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Trustee election in Amityville could determine board control

Joseph G. Morin, left, shown March 9, 2018,

Joseph G. Morin, left, shown March 9, 2018, is challenging incumbent Amityville Village trustee Thomas Whalen, shown Nov. 13, 2017. Credit: composite; Monica Nadreau and Newsday / Thomas A. Ferrara

A special election for Amityville Village trustee will pit incumbent Thomas “Tom” M. Whalen against Joseph G. Morin in a race that could determine control of the village board.

Mayor Dennis Siry appointed Whalen to serve as trustee after Siry won a 2017 mayoral race over Trustee Nicholas LaLota.

The winner of the March election will serve the remaining year of Siry’s term as trustee, providing a potentially decisive vote on issues such as a new police contract for a village board that often sets Siry and Deputy Mayor Kevin Smith against LaLota and Trustee Jessica Bernius.

Voting is March 20 from 7 a.m. to 9 p.m.

On Friday, Siry endorsed Whalen and LaLota endorsed Morin, but each candidate said he would follow his own conscience on matters before the board.

“I vote the way I feel comfortable,” with the “best interests” of the village in mind, said Whalen, 49, a project manager for an architectural woodworking company in the village. Formerly, he was village building inspector, a job he left in 2016.

Morin, 61, a house painter who ran unsuccessfully for trustee in 2013 and serves on the planning board, also claimed the mantle of independent: “You put me in the middle, with two guys to the left, two to the right, I’m the level-headed, calm guy who’s going to make decisions on behalf of the residents,” he said.

Both men are registered Republicans, though Amityville elections typically do not use major party labels.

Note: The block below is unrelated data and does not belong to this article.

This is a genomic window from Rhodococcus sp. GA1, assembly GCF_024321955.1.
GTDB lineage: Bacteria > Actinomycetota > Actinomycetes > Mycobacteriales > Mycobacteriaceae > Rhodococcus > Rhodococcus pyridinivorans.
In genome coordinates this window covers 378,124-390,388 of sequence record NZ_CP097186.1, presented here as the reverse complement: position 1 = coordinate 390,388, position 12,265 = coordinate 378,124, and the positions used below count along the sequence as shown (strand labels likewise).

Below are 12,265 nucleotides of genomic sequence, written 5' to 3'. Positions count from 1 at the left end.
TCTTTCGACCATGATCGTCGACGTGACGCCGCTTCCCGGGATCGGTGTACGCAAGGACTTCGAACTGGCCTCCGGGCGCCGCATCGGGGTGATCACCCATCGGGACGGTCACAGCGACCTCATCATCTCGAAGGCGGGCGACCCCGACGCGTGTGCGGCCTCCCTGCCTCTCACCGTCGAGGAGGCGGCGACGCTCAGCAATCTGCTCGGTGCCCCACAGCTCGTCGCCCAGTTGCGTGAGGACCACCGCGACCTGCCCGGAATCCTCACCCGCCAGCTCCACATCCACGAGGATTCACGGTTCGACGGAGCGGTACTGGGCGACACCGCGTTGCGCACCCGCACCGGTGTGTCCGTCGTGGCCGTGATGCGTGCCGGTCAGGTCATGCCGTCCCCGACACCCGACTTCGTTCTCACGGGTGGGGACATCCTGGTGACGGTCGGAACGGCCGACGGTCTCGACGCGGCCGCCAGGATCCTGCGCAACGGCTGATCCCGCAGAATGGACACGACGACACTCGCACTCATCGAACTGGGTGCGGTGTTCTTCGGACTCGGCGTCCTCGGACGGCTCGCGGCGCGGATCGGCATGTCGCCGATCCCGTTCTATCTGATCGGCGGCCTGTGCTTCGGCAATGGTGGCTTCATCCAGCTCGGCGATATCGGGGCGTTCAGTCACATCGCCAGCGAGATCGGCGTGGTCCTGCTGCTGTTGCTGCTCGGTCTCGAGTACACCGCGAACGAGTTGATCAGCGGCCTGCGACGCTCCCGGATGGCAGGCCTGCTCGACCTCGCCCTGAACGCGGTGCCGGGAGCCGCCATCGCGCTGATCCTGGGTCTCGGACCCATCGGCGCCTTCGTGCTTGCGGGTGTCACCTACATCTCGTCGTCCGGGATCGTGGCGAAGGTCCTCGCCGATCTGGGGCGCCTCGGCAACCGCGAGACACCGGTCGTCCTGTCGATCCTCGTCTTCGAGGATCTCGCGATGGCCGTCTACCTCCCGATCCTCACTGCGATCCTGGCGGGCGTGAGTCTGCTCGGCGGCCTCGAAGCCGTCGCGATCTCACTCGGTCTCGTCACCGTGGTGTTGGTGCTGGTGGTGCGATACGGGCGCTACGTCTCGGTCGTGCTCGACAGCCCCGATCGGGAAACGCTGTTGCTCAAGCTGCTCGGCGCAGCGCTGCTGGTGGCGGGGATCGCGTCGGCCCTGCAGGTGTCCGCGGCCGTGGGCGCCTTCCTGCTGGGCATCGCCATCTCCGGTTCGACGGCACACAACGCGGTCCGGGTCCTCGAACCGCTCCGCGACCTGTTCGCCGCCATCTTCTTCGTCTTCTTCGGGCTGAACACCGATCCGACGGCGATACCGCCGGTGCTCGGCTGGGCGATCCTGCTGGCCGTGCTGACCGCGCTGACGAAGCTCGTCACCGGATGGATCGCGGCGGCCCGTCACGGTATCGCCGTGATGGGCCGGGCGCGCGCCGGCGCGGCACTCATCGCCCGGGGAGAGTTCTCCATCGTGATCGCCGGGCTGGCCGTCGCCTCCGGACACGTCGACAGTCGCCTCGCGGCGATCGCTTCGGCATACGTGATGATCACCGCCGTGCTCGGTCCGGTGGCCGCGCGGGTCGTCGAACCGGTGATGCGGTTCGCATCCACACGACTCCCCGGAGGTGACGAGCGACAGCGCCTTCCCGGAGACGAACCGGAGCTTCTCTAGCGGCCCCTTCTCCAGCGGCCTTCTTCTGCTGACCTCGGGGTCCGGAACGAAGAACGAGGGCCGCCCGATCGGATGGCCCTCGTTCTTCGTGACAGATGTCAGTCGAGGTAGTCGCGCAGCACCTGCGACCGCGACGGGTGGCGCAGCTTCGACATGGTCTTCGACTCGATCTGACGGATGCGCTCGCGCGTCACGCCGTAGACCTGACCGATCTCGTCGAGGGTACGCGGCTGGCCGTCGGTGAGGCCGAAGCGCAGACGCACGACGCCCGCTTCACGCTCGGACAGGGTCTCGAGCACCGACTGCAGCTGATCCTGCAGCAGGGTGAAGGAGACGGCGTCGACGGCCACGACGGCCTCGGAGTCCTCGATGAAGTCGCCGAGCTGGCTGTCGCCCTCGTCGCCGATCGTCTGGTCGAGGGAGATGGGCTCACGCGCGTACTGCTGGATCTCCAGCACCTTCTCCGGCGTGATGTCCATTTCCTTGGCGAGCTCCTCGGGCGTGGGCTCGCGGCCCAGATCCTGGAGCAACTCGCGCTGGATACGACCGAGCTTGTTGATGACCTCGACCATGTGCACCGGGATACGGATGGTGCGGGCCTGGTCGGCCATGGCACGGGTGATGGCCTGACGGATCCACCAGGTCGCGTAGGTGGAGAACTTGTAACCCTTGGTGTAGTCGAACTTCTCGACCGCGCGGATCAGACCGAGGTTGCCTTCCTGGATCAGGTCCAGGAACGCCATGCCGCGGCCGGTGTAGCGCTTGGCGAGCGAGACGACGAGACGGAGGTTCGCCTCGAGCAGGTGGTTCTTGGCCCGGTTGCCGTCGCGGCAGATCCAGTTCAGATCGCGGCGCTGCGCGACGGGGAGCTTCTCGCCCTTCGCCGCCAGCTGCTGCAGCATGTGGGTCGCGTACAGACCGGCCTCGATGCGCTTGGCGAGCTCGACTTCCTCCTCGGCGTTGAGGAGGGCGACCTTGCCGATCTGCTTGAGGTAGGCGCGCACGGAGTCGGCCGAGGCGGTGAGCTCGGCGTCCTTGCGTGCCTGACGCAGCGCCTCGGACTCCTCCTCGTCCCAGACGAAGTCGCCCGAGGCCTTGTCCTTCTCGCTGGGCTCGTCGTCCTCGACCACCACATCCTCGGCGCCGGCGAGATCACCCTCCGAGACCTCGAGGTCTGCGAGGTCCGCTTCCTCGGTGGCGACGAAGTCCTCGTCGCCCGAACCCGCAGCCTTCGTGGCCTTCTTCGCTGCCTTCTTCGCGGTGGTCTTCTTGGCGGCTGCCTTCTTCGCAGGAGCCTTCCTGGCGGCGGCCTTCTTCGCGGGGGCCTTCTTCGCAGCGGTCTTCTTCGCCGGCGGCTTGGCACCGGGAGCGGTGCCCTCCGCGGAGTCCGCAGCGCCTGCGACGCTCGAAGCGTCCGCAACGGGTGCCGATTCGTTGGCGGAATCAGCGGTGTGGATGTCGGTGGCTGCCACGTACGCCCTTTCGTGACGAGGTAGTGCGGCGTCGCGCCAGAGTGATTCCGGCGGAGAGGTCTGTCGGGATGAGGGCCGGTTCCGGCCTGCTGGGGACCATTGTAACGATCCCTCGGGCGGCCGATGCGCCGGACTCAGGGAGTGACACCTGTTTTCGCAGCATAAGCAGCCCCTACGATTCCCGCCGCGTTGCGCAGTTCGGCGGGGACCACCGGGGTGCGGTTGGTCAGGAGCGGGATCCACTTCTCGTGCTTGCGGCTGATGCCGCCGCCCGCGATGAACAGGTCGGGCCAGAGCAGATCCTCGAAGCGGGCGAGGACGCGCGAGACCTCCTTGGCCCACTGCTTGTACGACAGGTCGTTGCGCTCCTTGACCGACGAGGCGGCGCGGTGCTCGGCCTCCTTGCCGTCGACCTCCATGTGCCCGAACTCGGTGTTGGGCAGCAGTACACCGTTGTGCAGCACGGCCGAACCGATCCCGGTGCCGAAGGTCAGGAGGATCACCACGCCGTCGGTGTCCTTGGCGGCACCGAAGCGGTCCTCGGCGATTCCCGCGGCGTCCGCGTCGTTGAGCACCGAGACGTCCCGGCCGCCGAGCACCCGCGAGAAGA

Whalen’s vote was decisive on a number of contentious issues over the past year, including elimination of the police commissioner position, easing rules for two-family rental homes and the reinstatement of automotive licensing policies that were less costly for some larger businesses.

He said he was acquainted with several police officers but that criticism from Morin that he is too close to police union officials to bargain effectively was baseless. “I’m going to act in the best interest of the residents of our village and to keep the police department properly manned at the most reasonable cost that I can,” he said. Hiring new officers would cut down on overtime and cut total spending over the long term, he said.

Police spending accounts for close to half of the village budget. The contract expires this year.

Morin said he would look for savings in police spending without jeopardizing security, such as lower salaries for new officers or increased medical insurance contributions from officers. He said he would have left the village’s automotive licensing rules unchanged, and that the change helped “reduce the leverage and reduce the income” of the village. If elected, he said, he would pursue tougher enforcement against Security Dodge, a major village business whose Merrick Road headquarters has generated quality of life complaints from neighbors. “You start enforcing the code,” he said. “Hit ’em where it hurts.”

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